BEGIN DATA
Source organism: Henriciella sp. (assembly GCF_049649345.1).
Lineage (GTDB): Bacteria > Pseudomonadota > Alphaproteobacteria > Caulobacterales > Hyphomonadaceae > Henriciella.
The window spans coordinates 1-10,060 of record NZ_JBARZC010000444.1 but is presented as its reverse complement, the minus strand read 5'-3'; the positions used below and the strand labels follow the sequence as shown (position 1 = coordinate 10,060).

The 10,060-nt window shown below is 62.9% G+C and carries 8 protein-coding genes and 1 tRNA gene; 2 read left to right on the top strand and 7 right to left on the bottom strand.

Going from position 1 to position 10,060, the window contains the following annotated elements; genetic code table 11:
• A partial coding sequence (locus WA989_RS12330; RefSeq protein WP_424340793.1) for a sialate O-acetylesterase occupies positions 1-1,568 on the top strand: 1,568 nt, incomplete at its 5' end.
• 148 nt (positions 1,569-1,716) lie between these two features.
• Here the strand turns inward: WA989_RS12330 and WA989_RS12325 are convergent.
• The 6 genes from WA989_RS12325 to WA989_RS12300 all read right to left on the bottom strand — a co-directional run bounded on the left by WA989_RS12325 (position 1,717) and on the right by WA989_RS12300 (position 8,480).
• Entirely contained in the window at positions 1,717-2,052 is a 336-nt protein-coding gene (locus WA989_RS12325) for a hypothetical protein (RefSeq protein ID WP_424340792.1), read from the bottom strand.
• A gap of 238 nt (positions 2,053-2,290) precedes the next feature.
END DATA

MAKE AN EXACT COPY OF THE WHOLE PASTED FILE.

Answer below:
Source organism: Henriciella sp. (assembly GCF_049649345.1).
Lineage (GTDB): Bacteria > Pseudomonadota > Alphaproteobacteria > Caulobacterales > Hyphomonadaceae > Henriciella.
The window spans coordinates 1-10,060 of record NZ_JBARZC010000444.1 but is presented as its reverse complement, the minus strand read 5'-3'; the positions used below and the strand labels follow the sequence as shown (position 1 = coordinate 10,060).

The 10,060-nt window shown below is 62.9% G+C and carries 8 protein-coding genes and 1 tRNA gene; 2 read left to right on the top strand and 7 right to left on the bottom strand.

Going from position 1 to position 10,060, the window contains the following annotated elements; genetic code table 11:
• A partial coding sequence (locus WA989_RS12330; RefSeq protein WP_424340793.1) for a sialate O-acetylesterase occupies positions 1-1,568 on the top strand: 1,568 nt, incomplete at its 5' end.
• 148 nt (positions 1,569-1,716) lie between these two features.
• Here the strand turns inward: WA989_RS12330 and WA989_RS12325 are convergent.
• The 6 genes from WA989_RS12325 to WA989_RS12300 all read right to left on the bottom strand — a co-directional run bounded on the left by WA989_RS12325 (position 1,717) and on the right by WA989_RS12300 (position 8,480).
• Entirely contained in the window at positions 1,717-2,052 is a 336-nt protein-coding gene (locus WA989_RS12325) for a hypothetical protein (RefSeq protein ID WP_424340792.1), read from the bottom strand.
• A gap of 238 nt (positions 2,053-2,290) precedes the next feature.